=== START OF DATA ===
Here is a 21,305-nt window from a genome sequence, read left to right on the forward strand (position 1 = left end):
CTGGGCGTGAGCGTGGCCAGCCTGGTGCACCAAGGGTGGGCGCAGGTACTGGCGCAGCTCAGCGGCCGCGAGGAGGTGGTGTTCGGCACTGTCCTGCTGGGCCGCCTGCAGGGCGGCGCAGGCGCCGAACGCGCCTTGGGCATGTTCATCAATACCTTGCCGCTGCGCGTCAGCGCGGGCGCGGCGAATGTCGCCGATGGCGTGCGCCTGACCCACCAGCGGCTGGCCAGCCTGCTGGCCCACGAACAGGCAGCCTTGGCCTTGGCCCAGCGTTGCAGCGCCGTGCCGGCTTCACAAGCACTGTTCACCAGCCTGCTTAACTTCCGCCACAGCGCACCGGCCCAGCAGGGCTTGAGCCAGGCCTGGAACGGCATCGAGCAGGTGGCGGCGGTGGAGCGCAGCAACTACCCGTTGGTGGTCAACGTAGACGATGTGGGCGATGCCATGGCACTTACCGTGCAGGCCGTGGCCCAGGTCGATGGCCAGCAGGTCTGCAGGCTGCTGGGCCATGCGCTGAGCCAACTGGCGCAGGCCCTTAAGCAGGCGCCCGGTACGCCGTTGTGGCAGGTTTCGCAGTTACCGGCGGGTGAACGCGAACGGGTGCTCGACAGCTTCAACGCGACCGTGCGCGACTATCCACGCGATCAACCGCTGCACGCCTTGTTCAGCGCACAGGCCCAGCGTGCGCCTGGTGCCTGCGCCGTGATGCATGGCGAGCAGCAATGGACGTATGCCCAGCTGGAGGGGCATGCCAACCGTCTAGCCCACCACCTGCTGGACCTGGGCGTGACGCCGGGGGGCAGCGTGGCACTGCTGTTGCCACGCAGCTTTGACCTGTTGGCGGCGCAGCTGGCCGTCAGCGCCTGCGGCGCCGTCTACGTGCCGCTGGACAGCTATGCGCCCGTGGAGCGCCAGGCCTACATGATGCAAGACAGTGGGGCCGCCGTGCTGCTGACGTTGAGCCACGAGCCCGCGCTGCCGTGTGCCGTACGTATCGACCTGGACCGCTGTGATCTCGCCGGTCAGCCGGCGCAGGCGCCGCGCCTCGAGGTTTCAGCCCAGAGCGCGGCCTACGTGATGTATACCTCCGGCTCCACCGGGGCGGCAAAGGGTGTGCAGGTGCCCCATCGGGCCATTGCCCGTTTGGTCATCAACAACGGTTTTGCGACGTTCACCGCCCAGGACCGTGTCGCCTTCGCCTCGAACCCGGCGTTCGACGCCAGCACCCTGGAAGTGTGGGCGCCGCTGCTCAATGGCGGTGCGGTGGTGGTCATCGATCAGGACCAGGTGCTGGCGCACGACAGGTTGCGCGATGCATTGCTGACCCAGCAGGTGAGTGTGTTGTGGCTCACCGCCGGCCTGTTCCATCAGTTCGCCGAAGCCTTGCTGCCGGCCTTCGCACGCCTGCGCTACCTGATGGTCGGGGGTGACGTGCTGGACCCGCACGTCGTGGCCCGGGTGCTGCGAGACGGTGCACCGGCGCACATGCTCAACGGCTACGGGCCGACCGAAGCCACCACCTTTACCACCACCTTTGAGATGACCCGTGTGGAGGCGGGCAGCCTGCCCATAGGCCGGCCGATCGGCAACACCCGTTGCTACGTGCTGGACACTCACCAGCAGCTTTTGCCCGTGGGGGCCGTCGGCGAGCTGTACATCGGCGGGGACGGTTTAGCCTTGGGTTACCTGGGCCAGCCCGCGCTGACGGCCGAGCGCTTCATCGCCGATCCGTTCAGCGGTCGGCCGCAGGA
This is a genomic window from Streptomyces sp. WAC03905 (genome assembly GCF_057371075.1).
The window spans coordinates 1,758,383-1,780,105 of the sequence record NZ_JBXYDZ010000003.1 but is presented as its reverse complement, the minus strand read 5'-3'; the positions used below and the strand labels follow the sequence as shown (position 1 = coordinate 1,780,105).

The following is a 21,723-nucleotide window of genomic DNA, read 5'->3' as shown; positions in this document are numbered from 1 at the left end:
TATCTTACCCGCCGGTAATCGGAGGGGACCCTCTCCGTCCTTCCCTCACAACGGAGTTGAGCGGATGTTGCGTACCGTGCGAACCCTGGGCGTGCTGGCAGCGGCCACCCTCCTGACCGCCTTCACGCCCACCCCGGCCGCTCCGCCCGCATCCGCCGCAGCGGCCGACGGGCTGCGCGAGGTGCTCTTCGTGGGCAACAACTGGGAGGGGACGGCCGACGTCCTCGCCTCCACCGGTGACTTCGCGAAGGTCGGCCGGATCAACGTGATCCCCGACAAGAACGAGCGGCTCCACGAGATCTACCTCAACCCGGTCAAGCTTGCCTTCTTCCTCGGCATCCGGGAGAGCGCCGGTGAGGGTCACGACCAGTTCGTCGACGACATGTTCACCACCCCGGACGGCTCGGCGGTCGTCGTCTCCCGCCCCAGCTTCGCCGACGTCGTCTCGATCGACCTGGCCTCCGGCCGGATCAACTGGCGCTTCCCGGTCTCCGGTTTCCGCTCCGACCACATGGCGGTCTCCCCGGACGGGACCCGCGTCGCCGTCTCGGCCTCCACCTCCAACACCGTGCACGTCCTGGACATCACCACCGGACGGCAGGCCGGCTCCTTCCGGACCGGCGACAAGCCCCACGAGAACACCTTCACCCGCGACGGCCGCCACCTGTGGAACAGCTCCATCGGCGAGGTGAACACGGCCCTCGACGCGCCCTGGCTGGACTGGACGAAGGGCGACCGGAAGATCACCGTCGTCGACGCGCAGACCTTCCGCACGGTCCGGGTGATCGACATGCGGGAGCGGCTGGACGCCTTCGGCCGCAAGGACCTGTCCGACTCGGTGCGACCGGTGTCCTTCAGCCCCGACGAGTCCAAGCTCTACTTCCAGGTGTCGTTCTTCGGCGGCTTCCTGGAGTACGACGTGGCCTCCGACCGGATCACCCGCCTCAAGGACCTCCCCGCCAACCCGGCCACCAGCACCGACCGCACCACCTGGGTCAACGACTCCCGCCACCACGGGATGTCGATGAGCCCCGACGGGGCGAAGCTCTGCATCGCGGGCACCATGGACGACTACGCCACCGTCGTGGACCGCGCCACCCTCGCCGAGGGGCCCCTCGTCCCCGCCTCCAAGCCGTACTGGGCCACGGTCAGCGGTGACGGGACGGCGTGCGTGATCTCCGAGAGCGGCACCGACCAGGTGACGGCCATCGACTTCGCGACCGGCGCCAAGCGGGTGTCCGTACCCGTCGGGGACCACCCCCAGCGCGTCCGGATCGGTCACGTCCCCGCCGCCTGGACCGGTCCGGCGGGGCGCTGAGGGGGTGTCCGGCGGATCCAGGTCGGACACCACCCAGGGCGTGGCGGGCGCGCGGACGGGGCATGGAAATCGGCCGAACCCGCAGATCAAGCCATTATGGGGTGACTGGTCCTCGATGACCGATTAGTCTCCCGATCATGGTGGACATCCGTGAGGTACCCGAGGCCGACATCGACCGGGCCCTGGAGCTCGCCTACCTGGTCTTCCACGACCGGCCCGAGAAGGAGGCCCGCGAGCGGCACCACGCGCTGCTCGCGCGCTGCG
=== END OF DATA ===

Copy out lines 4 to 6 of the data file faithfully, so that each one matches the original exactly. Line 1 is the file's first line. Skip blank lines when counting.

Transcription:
The window spans coordinates 1,758,383-1,780,105 of the sequence record NZ_JBXYDZ010000003.1 but is presented as its reverse complement, the minus strand read 5'-3'; the positions used below and the strand labels follow the sequence as shown (position 1 = coordinate 1,780,105).

The following is a 21,723-nucleotide window of genomic DNA, read 5'->3' as shown; positions in this document are numbered from 1 at the left end:
TATCTTACCCGCCGGTAATCGGAGGGGACCCTCTCCGTCCTTCCCTCACAACGGAGTTGAGCGGATGTTGCGTACCGTGCGAACCCTGGGCGTGCTGGCAGCGGCCACCCTCCTGACCGCCTTCACGCCCACCCCGGCCGCTCCGCCCGCATCCGCCGCAGCGGCCGACGGGCTGCGCGAGGTGCTCTTCGTGGGCAACAACTGGGAGGGGACGGCCGACGTCCTCGCCTCCACCGGTGACTTCGCGAAGGTCGGCCGGATCAACGTGATCCCCGACAAGAACGAGCGGCTCCACGAGATCTACCTCAACCCGGTCAAGCTTGCCTTCTTCCTCGGCATCCGGGAGAGCGCCGGTGAGGGTCACGACCAGTTCGTCGACGACATGTTCACCACCCCGGACGGCTCGGCGGTCGTCGTCTCCCGCCCCAGCTTCGCCGACGTCGTCTCGATCGACCTGGCCTCCGGCCGGATCAACTGGCGCTTCCCGGTCTCCGGTTTCCGCTCCGACCACATGGCGGTCTCCCCGGACGGGACCCGCGTCGCCGTCTCGGCCTCCACCTCCAACACCGTGCACGTCCTGGACATCACCACCGGACGGCAGGCCGGCTCCTTCCGGACCGGCGACAAGCCCCACGAGAACACCTTCACCCGCGACGGCCGCCACCTGTGGAACAGCTCCATCGGCGAGGTGAACACGGCCCTCGACGCGCCCTGGCTGGACTGGACGAAGGGCGACCGGAAGATCACCGTCGTCGACGCGCAGACCTTCCGCACGGTCCGGGTGATCGACATGCGGGAGCGGCTGGACGCCTTCGGCCGCAAGGACCTGTCCGACTCGGTGCGACCGGTGTCCTTCAGCCCCGACGAGTCCAAGCTCTACTTCCAGGTGTCGTTCTTCGGCGGCTTCCTGGAGTACGACGTGGCCTCCGACCGGATCACCCGCCTCAAGGACCTCCCCGCCAACCCGGCCACCAGCACCGACCGCACCACCTGGGTCAACGACTCCCGCCACCACGGGATGTCGATGAGCCCCGACGGGGCGAAGCTCTGCATCGCGGGCACCATGGACGACTACGCCACCGTCGTGGACCGCGCCACCCTCGCCGAGGGGCCCCTCGTCCCCGCCTCCAAGCCGTACTGGGCCACGGTCAGCGGTGACGGGACGGCGTGCGTGATCTCCGAGAGCGGCACCGACCAGGTGACGGCCATCGACTTCGCGACCGGCGCCAAGCGGGTGTCCGTACCCGTCGGGGACCACCCCCAGCGCGTCCGGATCGGTCACGTCCCCGCCGCCTGGACCGGTCCGGCGGGGCGCTGAGGGGGTGTCCGGCGGATCCAGGTCGGACACCACCCAGGGCGTGGCGGGCGCGCGGACGGGGCATGGAAATCGGCCGAACCCGCAGATCAAGCCATTATGGGGTGACTGGTCCTCGATGACCGATTAGTCTCCCGATCATGGTGGACATCCGTGAGGTACCCGAGGCCGACATCGACCGGGCCCTGGAGCTCGCCTACCTGGTCTTCCACGACCGGCCCGAGAAGGAGGCCCGCGAGCGGCACCACGCGCTGCTCGCGCGCTGCG